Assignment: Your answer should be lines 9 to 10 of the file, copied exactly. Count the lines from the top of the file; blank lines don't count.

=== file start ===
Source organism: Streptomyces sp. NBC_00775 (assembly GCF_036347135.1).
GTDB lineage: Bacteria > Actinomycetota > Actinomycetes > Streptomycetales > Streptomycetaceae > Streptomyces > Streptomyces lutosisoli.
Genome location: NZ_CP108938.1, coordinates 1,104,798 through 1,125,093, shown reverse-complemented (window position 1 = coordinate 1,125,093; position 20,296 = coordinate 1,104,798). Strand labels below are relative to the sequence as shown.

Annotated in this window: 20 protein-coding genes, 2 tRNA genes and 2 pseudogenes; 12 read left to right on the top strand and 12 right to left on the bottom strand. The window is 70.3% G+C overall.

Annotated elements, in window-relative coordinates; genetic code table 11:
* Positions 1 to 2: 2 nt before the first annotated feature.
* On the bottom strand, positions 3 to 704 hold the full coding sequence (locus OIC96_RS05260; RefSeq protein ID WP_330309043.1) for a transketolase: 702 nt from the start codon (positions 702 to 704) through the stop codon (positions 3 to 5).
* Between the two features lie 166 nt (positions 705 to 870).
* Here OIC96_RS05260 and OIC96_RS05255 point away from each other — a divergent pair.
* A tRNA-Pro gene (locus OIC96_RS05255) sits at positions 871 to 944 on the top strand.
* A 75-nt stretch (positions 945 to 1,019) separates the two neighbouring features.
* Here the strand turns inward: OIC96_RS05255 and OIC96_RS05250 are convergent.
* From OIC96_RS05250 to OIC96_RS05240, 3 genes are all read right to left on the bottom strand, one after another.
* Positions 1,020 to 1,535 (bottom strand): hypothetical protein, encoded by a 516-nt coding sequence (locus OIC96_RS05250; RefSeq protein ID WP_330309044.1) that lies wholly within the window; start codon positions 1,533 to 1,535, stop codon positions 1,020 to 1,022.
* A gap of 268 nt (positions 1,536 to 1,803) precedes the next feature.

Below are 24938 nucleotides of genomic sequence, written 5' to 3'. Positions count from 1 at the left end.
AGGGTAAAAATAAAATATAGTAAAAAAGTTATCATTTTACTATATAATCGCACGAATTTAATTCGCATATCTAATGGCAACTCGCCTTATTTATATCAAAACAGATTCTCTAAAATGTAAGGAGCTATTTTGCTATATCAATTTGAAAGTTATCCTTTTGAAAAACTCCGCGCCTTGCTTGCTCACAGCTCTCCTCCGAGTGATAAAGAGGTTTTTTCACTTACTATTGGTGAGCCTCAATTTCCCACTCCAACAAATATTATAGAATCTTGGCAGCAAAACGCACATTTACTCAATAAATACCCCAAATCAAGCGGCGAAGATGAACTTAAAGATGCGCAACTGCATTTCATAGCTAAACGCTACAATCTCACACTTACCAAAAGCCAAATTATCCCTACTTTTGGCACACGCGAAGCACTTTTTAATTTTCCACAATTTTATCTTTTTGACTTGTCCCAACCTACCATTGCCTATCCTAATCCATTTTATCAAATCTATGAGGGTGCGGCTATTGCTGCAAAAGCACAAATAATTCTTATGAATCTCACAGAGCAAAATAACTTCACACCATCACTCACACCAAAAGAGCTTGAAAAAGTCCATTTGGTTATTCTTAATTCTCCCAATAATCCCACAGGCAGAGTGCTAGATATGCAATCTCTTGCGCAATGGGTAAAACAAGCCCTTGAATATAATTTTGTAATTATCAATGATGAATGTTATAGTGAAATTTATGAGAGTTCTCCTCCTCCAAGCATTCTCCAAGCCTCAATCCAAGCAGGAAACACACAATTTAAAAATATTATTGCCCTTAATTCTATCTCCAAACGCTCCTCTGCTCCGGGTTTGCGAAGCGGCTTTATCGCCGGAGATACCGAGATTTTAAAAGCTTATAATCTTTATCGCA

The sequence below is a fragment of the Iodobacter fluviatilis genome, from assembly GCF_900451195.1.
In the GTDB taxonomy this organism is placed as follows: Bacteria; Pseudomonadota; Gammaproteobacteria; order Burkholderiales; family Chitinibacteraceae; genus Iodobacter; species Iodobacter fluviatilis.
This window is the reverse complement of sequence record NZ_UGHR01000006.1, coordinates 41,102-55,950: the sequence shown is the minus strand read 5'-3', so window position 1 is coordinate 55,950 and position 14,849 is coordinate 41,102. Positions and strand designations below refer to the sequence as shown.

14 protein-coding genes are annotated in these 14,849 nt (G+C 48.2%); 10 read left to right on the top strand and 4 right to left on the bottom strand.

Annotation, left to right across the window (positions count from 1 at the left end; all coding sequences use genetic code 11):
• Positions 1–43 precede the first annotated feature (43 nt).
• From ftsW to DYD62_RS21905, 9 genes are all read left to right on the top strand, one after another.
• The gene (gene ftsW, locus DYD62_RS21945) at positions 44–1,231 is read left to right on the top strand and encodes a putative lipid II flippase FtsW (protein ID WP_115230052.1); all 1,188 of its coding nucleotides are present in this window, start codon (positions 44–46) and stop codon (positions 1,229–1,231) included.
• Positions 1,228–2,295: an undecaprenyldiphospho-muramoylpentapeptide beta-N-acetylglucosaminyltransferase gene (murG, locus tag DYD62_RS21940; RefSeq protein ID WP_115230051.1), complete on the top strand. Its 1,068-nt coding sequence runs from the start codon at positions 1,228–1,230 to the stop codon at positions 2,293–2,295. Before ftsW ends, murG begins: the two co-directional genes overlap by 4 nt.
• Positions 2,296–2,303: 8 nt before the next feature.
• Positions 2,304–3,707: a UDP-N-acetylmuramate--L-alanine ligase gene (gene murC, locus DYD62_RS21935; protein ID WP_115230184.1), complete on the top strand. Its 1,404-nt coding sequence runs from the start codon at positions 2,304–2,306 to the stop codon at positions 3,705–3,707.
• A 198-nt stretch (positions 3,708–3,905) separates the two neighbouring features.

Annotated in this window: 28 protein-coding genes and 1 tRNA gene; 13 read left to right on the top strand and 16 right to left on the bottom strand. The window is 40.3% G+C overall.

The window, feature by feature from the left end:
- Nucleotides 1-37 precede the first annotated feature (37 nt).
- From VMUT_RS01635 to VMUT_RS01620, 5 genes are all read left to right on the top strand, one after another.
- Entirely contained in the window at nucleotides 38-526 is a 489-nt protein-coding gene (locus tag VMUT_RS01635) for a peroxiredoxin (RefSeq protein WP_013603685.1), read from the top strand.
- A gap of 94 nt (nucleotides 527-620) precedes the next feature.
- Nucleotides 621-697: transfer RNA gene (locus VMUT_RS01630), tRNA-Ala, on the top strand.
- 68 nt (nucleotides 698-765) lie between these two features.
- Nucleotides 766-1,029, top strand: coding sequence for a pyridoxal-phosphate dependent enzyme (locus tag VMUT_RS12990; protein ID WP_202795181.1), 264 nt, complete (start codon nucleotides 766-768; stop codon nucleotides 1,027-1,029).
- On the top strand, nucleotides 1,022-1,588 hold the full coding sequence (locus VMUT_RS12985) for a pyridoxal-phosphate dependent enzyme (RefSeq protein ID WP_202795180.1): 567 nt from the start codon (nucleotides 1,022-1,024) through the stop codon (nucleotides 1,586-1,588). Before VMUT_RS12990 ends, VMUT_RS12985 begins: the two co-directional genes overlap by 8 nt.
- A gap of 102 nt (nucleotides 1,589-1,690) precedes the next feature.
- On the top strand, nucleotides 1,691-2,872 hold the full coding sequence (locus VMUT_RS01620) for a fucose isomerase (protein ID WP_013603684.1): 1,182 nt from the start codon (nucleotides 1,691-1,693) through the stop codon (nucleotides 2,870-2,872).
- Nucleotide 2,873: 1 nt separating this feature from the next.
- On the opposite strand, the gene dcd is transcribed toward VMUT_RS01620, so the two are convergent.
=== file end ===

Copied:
* Here OIC96_RS05260 and OIC96_RS05255 point away from each other — a divergent pair.
* A tRNA-Pro gene (locus OIC96_RS05255) sits at positions 871 to 944 on the top strand.